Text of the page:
Anecdotes from the Life of the Prophet Muhammad

by Mumtaz Ahmad Faruqui

The Conquest of Mecca

In the eighth year of the Flight (i.e., 7 A.H.) the Holy Prophet was forced by circumstances to lead an army of ten thousand Muslims against the Meccans. This time the Meccans felt helpless and beaten. Hardly any resistance was offered and the Muslim troops entered Mecca and rid the Holy Kaba [Kabah] (the House of God) of all idols, and cleaned up the place. Abu Sufiyan, the inveterate enemy of Islam, who should have expected no mercy at the hands of the Muslims, got a Muslim relation to take him to the Holy Prophet in the dead of the night, where he accepted Islam and begged for mercy and forgiveness which were granted to him. His wife, Hinda, through her hatred of Muslims and in a spirit of vengeance, had indulged in the ghoulish act of actually chewing the liver ripped out of the dead body of Hazrat Hamza, the Prophet’s uncle who was killed in the Battle of Uhud. She deserved to be punished and expected no mercy to be shown to her. Yet she and many others like her did not know that they were dealing with a man who had been sent as a mercy to mankind. When these enemies were at last brought before him, the Holy Prophet said:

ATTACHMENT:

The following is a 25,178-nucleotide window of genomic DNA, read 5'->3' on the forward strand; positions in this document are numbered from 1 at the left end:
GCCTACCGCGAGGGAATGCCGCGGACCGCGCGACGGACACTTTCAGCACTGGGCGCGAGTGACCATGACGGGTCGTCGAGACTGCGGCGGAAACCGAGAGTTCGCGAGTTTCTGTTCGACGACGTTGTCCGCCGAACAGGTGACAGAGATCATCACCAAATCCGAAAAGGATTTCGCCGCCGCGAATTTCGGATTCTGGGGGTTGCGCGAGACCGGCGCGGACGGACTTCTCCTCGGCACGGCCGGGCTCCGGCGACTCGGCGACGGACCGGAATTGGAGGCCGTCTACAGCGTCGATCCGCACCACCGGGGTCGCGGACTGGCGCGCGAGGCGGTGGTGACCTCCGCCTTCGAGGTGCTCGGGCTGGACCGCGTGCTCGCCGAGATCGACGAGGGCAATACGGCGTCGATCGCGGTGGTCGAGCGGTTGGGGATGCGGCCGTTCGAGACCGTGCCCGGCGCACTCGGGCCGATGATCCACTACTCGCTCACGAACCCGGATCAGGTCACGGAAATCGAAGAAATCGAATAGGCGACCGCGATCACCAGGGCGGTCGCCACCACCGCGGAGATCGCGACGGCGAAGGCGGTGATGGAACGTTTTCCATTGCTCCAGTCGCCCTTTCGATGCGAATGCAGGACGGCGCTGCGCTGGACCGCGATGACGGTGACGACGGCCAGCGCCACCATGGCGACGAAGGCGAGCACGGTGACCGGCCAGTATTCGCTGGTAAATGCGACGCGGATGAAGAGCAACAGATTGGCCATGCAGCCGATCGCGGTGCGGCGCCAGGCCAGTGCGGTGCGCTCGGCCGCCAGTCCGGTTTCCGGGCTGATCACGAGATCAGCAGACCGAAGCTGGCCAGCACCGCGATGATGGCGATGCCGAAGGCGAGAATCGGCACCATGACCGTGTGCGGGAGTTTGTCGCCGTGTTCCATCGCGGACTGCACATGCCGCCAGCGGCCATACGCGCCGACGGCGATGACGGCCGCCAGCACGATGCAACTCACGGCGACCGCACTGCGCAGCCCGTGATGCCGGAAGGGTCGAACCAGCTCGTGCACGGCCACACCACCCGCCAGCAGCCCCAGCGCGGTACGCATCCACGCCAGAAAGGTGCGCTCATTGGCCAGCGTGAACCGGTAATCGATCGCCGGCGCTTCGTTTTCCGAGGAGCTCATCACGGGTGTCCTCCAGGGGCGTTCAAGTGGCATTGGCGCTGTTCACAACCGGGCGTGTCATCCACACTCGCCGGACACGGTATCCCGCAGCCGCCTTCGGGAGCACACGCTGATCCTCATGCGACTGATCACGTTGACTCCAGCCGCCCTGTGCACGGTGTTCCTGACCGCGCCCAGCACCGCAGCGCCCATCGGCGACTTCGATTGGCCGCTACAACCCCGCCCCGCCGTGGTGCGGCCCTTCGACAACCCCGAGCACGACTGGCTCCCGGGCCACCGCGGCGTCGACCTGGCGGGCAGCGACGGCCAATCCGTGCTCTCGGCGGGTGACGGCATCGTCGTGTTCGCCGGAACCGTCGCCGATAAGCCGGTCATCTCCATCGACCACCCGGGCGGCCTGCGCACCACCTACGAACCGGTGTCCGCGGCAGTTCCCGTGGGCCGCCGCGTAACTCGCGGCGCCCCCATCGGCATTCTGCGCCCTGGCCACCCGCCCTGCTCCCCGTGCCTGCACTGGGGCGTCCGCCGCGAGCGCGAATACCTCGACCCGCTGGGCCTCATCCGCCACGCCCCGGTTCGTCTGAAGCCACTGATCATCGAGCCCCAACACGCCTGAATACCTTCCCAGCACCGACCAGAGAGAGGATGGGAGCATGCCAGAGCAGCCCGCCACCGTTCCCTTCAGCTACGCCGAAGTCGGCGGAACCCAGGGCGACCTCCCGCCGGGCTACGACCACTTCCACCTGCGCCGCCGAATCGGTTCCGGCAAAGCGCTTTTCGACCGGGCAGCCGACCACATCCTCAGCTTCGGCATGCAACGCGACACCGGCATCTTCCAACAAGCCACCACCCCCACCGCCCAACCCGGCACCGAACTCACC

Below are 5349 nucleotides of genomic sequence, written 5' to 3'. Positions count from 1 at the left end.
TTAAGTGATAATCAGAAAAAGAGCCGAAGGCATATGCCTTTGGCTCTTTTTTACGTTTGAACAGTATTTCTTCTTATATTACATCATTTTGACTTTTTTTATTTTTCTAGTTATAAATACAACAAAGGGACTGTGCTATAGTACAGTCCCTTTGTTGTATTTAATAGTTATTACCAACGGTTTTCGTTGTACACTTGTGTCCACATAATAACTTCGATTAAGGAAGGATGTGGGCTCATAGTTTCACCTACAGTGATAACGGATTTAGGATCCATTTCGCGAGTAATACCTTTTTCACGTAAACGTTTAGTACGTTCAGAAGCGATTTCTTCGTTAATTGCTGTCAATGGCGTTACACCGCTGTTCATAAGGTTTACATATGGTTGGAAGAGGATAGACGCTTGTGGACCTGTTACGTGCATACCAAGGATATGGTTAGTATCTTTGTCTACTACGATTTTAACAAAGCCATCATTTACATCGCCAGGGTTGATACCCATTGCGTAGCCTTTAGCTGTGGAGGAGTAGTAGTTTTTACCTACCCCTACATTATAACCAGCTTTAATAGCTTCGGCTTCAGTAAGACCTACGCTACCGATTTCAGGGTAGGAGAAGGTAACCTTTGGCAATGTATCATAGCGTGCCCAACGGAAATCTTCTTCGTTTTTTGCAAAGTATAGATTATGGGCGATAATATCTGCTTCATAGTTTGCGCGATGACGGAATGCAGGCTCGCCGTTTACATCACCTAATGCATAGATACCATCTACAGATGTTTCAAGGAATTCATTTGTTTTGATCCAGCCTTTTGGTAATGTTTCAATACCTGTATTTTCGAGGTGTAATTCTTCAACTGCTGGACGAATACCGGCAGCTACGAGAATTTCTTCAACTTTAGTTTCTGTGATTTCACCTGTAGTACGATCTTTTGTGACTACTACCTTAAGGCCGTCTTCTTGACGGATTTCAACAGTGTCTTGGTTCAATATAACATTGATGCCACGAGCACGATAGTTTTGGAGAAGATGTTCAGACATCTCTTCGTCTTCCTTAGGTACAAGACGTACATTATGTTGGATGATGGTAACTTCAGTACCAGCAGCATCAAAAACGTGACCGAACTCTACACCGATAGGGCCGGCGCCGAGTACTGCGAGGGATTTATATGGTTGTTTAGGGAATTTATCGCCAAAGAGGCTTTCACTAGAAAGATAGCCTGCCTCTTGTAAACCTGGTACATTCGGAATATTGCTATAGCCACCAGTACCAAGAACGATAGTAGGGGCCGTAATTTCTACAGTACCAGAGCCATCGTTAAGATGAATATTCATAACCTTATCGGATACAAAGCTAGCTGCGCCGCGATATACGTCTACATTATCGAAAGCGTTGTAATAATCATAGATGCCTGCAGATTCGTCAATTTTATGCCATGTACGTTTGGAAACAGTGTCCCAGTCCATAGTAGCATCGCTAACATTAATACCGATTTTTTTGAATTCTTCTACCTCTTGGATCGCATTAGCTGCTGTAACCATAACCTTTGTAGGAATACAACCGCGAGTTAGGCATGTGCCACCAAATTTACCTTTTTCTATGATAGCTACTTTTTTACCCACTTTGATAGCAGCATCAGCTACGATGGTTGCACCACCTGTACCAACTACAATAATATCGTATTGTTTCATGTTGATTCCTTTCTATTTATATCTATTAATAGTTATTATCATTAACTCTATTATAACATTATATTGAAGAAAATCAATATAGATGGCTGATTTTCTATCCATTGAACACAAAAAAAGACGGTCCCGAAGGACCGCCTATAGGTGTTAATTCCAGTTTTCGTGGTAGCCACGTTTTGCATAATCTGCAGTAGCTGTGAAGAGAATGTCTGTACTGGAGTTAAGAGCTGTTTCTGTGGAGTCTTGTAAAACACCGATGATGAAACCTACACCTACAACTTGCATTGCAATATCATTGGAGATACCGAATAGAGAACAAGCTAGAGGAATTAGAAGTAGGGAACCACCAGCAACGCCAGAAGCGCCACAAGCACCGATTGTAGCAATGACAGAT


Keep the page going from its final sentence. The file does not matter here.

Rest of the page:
“What kind of treatment do you expect at my hands?”

“Mercy, O generous brother,” they replied.

“Be it so,”

declared the Prophet.

“I say unto you as Joseph said unto his brothers. There is no reproach on you this day; go, for you are free.”

The following narrative is related about Akrama, son of Abu Jahl (the most inveterate enemy of Islam, who was killed in the Battle of Badr). At the fall of Mecca, he fled in the hope of leaving Arabia and migrating to some other country. It is related that he boarded a sailing vessel which soon encountered a storm at sea. The sailors began praying to God for mercy and safety. Upon this, Akrama asked them as to why they did not appeal to their great idol-god, Hubbal, for help. The sailors replied that Hubbal might be the god on land, but at sea only God’s rule prevailed. This gave a shock to Akrama, who said dejectedly:

“If this is so, then put me back on shore for I have witnessed that the idol-god Hubbal does not even rule on land.”

Akrama later on accepted Islam.